Methods
The target was the same E-like figure composed of 17 circular Gabor patches that was used in Experiment 1, but in this experiment, we measured contrast thresholds for identifying the direction of the E-like pattern using a 2-alternative method of constant stimuli. In separate experiments, we measured contrast thresholds for left versus right discrimination and for up versus down discrimination. Each of the two flanking bars were composed of five Gabor patches (Figure 9). Unless otherwise specified, the size, separation, and spatial frequency of the flanks were identical to those of the target, and flank contrast was 90%. In the left versus right experiments, the flanks were placed on either side of the E. In the up versus down experiments, they were placed above and below it. From run to run, we varied the distance of the flanks from the target (specified as the distance from the center of the flank to the center of the adjacent limb of the target). Figure 9 shows examples of the target and flanks. 
Figure 9
 
Examples of the E target and flanks used in Experiment 2. In the left versus right experiments, the flanks were placed on either side of the E. In the up versus down experiments, they were placed above and below it.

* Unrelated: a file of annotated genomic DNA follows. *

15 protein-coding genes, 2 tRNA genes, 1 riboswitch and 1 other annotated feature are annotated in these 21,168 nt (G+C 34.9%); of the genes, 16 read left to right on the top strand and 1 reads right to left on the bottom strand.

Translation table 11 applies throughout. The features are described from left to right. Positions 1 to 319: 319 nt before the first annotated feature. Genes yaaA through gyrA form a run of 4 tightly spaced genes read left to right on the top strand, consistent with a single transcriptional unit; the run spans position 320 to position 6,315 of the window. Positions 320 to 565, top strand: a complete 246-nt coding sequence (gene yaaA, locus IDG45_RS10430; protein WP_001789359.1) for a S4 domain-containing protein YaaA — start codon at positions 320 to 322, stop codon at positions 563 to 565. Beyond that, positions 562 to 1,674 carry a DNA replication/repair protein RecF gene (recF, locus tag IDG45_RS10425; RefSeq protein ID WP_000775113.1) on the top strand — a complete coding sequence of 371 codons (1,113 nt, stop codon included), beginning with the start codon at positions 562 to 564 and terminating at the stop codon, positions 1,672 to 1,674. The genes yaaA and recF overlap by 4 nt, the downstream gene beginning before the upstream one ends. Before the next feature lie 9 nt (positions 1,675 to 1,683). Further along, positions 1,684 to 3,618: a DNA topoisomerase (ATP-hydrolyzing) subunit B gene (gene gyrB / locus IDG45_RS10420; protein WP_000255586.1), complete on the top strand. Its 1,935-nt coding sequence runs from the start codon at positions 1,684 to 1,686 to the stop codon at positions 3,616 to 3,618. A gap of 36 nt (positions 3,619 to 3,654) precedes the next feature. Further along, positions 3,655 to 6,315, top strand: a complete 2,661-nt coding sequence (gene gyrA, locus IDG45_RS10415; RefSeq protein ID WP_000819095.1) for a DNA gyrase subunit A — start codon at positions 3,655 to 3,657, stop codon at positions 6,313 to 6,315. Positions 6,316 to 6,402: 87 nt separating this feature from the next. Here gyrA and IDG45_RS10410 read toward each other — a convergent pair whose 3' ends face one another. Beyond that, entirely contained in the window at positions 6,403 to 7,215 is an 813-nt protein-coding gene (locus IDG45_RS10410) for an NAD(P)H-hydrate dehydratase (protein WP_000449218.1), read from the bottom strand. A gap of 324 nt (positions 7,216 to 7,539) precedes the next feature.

Figure 9
 
Examples of the E target and flanks used in Experiment 2. In the left versus right experiments, the flanks were placed on either side of the E. In the up versus down experiments, they were placed above and below it.
To test the generality of our results, we also measured contrast thresholds for identifying the position of the gap in a C-like pattern (Figure 10). The C pattern is actually a circle composed of 12 overlapped Gabor patches, with a gap produced by removing N patches. The patch overlap gives a ring contrast of about 1.48 times the contrast of the individual patches. The contrast at the gap is 0.47 times the patch contrast. Thus the gap has about 1/3 of the contrast of the ring. The patch spatial frequency (10 c/degree) and standard deviation (4′) were identical to the E pattern. In our experiments, N = 1. This pattern has several advantages over the ‘E’ pattern. It varies smoothly in space, is more compact than the E (because the constituent patches are overlapped, it has a radius of 13.2′), and it has a single gap that does not provide the strong global orientation cue that is seen with the E. For the C pattern, the flanks consisted of a pair of single high-contrast (90%) patches (on either side for the left vs. right discrimination, and above and below for up vs. down discrimination) whose size, spatial frequency, and orientation were identical to the patches comprising C.